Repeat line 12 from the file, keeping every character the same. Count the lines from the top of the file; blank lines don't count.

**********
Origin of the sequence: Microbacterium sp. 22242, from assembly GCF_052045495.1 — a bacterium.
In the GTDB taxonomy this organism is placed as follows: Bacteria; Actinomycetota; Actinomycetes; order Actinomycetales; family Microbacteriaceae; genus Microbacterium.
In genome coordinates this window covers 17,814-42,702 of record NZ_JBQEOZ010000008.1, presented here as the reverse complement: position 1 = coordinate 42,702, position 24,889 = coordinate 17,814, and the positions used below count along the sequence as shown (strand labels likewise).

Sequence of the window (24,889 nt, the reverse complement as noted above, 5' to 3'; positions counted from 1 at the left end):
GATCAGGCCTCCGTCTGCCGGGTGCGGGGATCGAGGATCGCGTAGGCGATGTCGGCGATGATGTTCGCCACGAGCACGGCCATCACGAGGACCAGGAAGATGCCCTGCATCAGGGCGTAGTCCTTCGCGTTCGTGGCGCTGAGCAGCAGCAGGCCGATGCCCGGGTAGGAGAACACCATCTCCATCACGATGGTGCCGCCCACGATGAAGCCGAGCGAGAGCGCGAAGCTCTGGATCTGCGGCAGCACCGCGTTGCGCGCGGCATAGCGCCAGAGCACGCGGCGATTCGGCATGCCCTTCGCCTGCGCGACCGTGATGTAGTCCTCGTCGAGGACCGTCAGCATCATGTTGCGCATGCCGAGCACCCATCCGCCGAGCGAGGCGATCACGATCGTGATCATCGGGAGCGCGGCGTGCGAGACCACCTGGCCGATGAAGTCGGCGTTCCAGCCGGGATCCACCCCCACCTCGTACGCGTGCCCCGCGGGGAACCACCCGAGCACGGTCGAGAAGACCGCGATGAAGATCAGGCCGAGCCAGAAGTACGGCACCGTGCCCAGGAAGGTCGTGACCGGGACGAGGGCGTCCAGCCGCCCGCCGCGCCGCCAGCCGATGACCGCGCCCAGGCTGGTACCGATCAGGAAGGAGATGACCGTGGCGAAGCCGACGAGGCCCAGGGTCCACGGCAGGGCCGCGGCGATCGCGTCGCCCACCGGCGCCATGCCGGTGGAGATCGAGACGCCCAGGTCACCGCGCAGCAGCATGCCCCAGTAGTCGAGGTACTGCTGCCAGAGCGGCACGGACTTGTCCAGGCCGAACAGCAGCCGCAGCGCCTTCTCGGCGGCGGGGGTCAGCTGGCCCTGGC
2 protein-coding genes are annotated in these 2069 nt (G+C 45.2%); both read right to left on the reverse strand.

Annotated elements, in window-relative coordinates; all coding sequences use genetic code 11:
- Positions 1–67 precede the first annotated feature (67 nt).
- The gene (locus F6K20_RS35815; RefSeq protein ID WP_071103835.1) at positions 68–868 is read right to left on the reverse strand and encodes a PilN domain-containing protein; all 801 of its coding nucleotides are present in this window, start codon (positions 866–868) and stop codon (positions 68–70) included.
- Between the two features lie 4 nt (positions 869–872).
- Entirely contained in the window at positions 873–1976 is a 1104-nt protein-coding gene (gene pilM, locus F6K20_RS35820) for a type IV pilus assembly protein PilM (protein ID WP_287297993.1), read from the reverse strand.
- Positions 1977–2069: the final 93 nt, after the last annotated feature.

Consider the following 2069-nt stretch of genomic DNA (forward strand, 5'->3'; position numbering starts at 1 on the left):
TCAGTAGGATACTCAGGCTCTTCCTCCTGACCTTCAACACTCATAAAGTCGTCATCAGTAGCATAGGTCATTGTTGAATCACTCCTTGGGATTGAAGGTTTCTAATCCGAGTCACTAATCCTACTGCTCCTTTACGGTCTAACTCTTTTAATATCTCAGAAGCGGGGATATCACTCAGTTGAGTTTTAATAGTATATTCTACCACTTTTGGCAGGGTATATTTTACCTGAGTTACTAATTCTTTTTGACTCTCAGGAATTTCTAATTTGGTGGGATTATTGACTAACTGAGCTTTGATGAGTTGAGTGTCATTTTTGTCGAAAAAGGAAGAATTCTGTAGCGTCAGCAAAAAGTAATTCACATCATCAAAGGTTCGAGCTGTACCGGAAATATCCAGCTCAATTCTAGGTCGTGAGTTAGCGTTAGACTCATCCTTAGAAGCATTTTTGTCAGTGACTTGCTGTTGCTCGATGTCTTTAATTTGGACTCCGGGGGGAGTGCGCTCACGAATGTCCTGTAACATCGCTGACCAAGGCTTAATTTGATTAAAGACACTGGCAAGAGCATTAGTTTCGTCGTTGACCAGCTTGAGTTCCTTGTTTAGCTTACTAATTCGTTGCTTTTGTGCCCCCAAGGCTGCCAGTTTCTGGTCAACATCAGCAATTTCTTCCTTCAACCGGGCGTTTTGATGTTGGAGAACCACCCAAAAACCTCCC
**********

- Positions 1977–2069: the final 93 nt, after the last annotated feature.